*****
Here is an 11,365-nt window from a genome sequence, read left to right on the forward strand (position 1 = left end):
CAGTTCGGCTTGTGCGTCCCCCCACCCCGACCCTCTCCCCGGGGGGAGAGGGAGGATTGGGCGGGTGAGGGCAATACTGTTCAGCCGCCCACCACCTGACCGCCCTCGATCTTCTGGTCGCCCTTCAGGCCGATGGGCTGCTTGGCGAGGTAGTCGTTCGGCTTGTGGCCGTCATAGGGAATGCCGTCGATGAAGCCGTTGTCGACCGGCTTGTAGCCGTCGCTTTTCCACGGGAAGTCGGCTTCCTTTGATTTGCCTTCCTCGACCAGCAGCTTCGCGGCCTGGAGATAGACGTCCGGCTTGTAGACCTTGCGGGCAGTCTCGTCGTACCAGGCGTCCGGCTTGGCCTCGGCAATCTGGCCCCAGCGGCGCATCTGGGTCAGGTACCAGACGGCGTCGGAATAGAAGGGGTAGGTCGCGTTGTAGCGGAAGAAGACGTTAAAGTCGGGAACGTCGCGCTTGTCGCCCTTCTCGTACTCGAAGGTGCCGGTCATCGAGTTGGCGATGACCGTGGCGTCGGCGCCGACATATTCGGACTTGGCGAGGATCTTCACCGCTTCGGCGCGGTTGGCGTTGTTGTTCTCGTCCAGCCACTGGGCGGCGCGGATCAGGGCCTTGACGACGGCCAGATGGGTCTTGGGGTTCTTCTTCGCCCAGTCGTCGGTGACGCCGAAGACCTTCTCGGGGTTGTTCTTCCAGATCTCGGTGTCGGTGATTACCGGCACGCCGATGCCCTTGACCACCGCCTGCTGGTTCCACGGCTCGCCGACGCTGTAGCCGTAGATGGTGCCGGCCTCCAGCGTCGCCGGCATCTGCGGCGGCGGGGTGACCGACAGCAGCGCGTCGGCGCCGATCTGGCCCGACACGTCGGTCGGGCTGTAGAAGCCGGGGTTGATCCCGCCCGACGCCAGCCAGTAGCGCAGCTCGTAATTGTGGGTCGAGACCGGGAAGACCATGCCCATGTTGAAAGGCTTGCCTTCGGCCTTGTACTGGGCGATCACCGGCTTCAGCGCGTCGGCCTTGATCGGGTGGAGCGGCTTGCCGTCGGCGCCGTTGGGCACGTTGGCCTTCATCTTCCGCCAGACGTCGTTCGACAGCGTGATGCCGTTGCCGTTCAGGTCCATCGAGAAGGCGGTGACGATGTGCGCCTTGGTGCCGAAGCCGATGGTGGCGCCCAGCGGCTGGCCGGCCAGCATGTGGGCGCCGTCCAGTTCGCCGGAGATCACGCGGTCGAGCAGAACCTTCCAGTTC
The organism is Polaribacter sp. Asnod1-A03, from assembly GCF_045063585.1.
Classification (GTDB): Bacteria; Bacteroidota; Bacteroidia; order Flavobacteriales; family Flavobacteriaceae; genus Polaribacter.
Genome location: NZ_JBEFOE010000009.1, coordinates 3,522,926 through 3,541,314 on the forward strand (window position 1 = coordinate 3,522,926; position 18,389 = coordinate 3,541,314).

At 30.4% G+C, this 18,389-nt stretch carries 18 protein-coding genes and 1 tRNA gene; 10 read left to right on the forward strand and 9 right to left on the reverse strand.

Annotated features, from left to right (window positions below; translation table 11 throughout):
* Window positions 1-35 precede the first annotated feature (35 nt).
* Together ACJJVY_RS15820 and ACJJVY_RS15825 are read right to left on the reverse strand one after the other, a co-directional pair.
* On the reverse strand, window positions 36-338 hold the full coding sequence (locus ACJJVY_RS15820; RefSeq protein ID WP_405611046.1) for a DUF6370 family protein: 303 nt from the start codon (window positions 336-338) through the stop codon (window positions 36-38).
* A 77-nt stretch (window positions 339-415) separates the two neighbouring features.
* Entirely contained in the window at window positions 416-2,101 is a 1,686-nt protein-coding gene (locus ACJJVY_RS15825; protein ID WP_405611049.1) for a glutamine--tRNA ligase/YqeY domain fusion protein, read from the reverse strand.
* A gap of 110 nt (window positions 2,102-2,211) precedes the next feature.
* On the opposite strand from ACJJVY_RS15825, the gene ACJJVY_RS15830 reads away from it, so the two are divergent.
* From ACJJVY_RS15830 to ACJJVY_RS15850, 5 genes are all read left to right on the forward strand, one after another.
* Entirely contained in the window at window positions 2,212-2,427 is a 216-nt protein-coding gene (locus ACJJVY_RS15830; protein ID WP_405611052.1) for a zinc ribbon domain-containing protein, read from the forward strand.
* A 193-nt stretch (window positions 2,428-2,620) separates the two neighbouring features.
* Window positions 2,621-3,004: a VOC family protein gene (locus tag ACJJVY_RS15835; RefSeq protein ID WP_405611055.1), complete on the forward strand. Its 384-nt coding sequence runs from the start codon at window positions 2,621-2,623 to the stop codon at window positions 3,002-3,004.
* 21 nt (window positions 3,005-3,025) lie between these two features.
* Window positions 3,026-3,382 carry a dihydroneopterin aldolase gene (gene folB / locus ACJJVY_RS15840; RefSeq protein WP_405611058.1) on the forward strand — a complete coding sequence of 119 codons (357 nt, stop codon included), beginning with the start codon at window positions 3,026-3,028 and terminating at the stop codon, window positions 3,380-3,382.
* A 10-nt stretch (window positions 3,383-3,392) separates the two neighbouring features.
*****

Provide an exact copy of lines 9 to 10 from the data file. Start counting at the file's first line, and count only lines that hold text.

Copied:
* Together ACJJVY_RS15820 and ACJJVY_RS15825 are read right to left on the reverse strand one after the other, a co-directional pair.
* On the reverse strand, window positions 36-338 hold the full coding sequence (locus ACJJVY_RS15820; RefSeq protein ID WP_405611046.1) for a DUF6370 family protein: 303 nt from the start codon (window positions 336-338) through the stop codon (window positions 36-38).